Some minority businesses in Philadelphia not seeing holiday shopping boost

PHILADELPHIA (WPVI) — With baby-sized mannequins and festively decorated windows, Buddha Babe lights up the corner of Emlen St. and West Mount Pleasant Avenue in Philadelphia’s West Mount Airy neighborhood.

“Babies inspire hope, joy and love,” said luxury baby boutique owner and founder Tina Dixon Spence.

The brick and mortar store opened in November 2020 after existing online for a few years. And in that time, she’s garnered local awards and international notoriety.

“We were in British Vogue three times,” Spence said.

But Spence has learned that publicity and profit are two different things.

“People think you’re doing so much better than you are,” she said, “because they see you getting these awards and on all these lists and[they think]’Oh, she’s doing great. I don’t have to support them.'”

But for Spence, nothing could be further from the truth.

“This year was the worst year. Sharp decline in sales. Steep drop in store traffic,” she said.

At a time of year when some stores are hitting record sales, Spence has only had 10 customers in the store since Black Friday. It’s a distress echoed by other local Black business owners she communicates with.

“Many of our businesses are run by ourselves,” she said of the economic challenges. According to the African American Chamber of Pennsylvania, New Jersey and Delaware, black businesses are less likely to get the amount of credit they need to start or run a small business.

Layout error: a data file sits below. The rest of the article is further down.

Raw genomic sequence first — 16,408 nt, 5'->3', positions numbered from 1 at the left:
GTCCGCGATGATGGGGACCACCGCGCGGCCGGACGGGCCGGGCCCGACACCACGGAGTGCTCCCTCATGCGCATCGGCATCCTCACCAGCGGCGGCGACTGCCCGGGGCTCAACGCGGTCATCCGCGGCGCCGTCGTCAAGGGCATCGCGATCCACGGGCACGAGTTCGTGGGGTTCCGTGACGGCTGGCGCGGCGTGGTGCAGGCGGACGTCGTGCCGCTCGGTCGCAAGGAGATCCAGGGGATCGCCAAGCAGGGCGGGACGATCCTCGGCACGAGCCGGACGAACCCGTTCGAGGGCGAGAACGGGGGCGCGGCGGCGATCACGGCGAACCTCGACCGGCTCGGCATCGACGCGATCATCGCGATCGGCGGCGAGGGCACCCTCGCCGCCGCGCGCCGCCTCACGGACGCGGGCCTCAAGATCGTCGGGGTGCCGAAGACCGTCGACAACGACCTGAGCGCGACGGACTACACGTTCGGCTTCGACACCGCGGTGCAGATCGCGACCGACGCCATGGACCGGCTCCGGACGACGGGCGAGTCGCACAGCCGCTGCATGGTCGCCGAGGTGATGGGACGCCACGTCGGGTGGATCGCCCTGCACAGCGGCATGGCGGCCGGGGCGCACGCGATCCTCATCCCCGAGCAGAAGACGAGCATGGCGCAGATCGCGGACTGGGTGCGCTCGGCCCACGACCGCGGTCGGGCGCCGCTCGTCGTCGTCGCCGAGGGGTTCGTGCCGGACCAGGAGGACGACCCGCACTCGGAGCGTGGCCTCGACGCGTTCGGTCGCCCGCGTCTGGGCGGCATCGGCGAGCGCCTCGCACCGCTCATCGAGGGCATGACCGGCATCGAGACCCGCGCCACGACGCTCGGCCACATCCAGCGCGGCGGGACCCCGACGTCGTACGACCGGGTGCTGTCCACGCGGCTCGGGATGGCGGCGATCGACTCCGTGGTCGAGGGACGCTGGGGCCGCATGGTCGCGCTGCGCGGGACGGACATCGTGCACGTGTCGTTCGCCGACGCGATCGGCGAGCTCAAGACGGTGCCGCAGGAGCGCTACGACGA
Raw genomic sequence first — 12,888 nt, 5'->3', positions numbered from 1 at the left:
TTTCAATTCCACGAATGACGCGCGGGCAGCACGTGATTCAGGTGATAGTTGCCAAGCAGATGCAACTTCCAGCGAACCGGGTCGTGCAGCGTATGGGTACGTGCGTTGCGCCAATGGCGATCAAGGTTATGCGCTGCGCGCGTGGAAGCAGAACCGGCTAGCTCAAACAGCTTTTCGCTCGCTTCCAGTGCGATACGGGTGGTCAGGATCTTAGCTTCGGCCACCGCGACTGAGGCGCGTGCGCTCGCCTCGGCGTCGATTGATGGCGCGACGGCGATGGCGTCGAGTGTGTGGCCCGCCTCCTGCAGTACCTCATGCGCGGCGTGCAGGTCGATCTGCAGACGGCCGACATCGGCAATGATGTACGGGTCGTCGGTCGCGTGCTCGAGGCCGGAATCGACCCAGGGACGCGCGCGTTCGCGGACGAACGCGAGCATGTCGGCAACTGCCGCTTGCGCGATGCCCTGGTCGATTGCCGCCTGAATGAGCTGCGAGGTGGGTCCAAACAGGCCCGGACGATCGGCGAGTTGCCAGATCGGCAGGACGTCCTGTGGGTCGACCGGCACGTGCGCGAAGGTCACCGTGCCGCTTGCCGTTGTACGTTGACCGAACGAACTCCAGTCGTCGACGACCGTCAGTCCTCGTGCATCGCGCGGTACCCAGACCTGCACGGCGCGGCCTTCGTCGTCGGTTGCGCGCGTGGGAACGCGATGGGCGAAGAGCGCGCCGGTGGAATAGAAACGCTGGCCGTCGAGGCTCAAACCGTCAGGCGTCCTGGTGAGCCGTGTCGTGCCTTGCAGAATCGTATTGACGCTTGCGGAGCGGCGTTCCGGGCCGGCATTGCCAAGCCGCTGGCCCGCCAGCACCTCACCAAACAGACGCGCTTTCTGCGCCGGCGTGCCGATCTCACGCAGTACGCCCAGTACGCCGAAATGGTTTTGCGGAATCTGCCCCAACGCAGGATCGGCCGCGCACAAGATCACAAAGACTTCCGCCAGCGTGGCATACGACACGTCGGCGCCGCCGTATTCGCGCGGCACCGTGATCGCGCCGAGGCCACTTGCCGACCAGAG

This kind of uphill struggle is why Visit Philly is trying to give black and brown businesses a boost. The city of Philadelphia has declared Black Business Friday a shop every Friday in December, and Visit Philly has compiled a list of black and brown-owned businesses to support on its website.

This list includes Buddha Babe, which carries hand-sewn rompers, pants, onesies, blankets, and bibs. Spence learned to sew, first making the bibs and then expanding into other items including customers’ first choice for a made-to-measure blanket, available in three sizes, and one of her favorite choices: rompers.

“They’re so cheeky,” she said of the tiny onesie, which was adorned with a silhouette of the Philadelphia skyline. The store carries many items with a Philadelphia flair, including their exclusive print, including Philadelphia icons like the love state and of course a pretzel.

There are also items for adults.

“We have soaps, bath salts, body oils,” she said, noting that the items are from local creators.

The boutique also hosts sewing classes for children and adults, as well as birthday parties.

“We have an after-school sewing club,” Spence said of the sewing options, which include summer camp and sewing classes on non-school days.

She had to turn around several times to find the inventory and operation that works best. Another pivot could be coming soon, as she will stop selling in-store on December 22 to reassess her business model and decide if she wants to continue running a brick-and-mortar store. Meanwhile, Buddah Babe is open for the holidays. Spence couldn’t think of a more perfect gift than a few new clients.

“We built it,” she said, “and now you have to come.”

The opening hours of Buddha Babe are as follows:

Monday-Wednesday: 10am-6pm

Thursday: 9am-2pm

Friday & Saturday: 10am-6pm

More information: BuddhaBabe.com

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https://6abc.com/black-business-owners-black-owned-small-race-and-culture-reporting/12551242/ Some minority businesses in Philadelphia not seeing holiday shopping boost

Alley Einstein

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